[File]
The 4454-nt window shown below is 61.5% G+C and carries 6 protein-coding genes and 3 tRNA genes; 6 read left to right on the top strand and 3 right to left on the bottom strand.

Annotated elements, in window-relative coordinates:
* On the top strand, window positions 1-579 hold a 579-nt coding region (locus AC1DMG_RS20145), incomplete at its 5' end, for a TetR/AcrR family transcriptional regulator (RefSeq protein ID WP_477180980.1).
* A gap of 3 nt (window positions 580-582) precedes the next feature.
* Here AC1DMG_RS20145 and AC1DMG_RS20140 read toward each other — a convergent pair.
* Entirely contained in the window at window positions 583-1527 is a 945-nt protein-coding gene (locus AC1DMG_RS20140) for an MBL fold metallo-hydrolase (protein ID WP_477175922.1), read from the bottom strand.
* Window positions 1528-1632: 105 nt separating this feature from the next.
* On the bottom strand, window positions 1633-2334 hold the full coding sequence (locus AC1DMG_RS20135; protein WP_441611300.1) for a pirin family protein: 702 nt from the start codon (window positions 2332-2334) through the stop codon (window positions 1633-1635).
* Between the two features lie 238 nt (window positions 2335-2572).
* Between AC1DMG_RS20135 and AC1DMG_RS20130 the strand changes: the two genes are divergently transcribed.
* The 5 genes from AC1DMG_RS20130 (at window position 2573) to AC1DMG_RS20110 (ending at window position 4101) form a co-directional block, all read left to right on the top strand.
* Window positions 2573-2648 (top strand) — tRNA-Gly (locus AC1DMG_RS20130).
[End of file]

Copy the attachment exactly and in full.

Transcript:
The 4454-nt window shown below is 61.5% G+C and carries 6 protein-coding genes and 3 tRNA genes; 6 read left to right on the top strand and 3 right to left on the bottom strand.

Annotated elements, in window-relative coordinates:
* On the top strand, window positions 1-579 hold a 579-nt coding region (locus AC1DMG_RS20145), incomplete at its 5' end, for a TetR/AcrR family transcriptional regulator (RefSeq protein ID WP_477180980.1).
* A gap of 3 nt (window positions 580-582) precedes the next feature.
* Here AC1DMG_RS20145 and AC1DMG_RS20140 read toward each other — a convergent pair.
* Entirely contained in the window at window positions 583-1527 is a 945-nt protein-coding gene (locus AC1DMG_RS20140) for an MBL fold metallo-hydrolase (protein ID WP_477175922.1), read from the bottom strand.
* Window positions 1528-1632: 105 nt separating this feature from the next.
* On the bottom strand, window positions 1633-2334 hold the full coding sequence (locus AC1DMG_RS20135; protein WP_441611300.1) for a pirin family protein: 702 nt from the start codon (window positions 2332-2334) through the stop codon (window positions 1633-1635).
* Between the two features lie 238 nt (window positions 2335-2572).
* Between AC1DMG_RS20135 and AC1DMG_RS20130 the strand changes: the two genes are divergently transcribed.
* The 5 genes from AC1DMG_RS20130 (at window position 2573) to AC1DMG_RS20110 (ending at window position 4101) form a co-directional block, all read left to right on the top strand.
* Window positions 2573-2648 (top strand) — tRNA-Gly (locus AC1DMG_RS20130).